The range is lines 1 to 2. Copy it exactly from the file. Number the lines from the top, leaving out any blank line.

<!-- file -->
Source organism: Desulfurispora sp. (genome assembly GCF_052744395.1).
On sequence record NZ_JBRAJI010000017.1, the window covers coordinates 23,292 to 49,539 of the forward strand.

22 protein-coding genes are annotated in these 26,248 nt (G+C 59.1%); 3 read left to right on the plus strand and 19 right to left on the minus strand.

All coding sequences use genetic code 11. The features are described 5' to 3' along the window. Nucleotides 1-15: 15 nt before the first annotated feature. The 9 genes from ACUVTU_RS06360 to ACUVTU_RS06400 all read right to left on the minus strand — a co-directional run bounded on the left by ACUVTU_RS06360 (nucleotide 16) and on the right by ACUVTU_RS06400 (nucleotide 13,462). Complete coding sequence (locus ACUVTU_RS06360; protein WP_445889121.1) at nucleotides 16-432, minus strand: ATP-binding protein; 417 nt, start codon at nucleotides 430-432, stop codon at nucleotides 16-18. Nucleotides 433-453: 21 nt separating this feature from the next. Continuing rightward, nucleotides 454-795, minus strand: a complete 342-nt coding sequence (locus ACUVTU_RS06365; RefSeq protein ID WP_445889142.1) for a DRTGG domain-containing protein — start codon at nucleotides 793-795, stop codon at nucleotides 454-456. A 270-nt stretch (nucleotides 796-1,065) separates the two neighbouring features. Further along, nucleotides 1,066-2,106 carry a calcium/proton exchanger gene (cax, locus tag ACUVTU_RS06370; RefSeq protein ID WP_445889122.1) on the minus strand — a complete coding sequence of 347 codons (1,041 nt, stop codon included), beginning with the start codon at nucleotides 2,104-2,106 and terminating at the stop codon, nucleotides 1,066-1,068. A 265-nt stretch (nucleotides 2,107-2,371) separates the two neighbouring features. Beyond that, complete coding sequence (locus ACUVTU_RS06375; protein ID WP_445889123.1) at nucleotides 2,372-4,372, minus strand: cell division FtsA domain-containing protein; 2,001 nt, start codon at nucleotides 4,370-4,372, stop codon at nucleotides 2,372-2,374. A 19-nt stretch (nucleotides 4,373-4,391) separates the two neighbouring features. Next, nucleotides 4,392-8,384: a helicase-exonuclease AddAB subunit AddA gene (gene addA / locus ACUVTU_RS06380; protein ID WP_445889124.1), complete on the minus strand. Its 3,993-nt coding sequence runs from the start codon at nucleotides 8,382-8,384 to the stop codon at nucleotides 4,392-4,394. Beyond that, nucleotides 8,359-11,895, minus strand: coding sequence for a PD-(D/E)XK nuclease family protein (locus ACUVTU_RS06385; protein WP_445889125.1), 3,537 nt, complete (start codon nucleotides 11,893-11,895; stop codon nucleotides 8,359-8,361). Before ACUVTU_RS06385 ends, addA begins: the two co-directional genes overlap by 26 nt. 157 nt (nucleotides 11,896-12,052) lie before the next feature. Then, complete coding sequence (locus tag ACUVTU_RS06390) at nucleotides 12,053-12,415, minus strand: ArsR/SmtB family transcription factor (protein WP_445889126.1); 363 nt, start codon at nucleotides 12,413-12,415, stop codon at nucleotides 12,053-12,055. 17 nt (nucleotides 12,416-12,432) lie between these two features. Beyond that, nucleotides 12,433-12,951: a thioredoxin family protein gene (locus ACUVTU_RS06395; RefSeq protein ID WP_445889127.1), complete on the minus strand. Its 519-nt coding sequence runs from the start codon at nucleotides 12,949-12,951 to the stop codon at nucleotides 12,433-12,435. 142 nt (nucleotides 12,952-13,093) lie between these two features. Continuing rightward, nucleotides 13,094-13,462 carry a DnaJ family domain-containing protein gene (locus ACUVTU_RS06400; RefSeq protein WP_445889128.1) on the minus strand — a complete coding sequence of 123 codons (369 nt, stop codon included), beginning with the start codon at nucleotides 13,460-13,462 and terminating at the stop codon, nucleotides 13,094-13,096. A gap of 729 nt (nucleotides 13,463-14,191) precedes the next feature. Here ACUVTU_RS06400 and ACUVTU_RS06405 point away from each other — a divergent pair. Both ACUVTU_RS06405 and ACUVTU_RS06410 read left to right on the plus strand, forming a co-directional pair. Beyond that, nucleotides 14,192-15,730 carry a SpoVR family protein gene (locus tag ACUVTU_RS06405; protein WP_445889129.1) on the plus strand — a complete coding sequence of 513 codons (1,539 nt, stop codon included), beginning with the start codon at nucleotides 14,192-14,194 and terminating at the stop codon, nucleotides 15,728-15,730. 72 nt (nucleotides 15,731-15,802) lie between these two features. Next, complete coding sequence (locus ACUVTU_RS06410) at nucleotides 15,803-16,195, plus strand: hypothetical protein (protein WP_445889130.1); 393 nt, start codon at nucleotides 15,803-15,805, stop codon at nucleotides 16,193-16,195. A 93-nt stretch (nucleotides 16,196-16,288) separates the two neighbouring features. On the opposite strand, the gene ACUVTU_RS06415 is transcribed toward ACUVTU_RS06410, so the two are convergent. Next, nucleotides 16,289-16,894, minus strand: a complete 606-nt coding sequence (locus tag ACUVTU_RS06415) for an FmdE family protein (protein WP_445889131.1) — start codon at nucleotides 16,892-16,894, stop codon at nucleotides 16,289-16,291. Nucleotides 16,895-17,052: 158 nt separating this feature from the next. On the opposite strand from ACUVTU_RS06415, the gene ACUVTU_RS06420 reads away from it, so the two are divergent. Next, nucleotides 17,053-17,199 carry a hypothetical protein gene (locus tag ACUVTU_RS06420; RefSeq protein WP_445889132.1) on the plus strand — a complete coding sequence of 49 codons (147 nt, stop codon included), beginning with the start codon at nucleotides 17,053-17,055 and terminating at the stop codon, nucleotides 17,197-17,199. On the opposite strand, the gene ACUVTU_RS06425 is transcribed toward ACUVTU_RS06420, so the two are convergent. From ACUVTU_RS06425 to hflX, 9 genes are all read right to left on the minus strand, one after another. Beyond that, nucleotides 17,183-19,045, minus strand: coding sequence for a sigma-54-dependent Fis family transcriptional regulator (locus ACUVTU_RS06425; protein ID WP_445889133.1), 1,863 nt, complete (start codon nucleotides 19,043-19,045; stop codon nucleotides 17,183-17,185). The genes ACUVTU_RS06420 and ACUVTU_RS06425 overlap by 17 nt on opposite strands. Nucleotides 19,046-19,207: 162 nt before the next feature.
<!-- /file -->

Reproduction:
Source organism: Desulfurispora sp. (genome assembly GCF_052744395.1).
On sequence record NZ_JBRAJI010000017.1, the window covers coordinates 23,292 to 49,539 of the forward strand.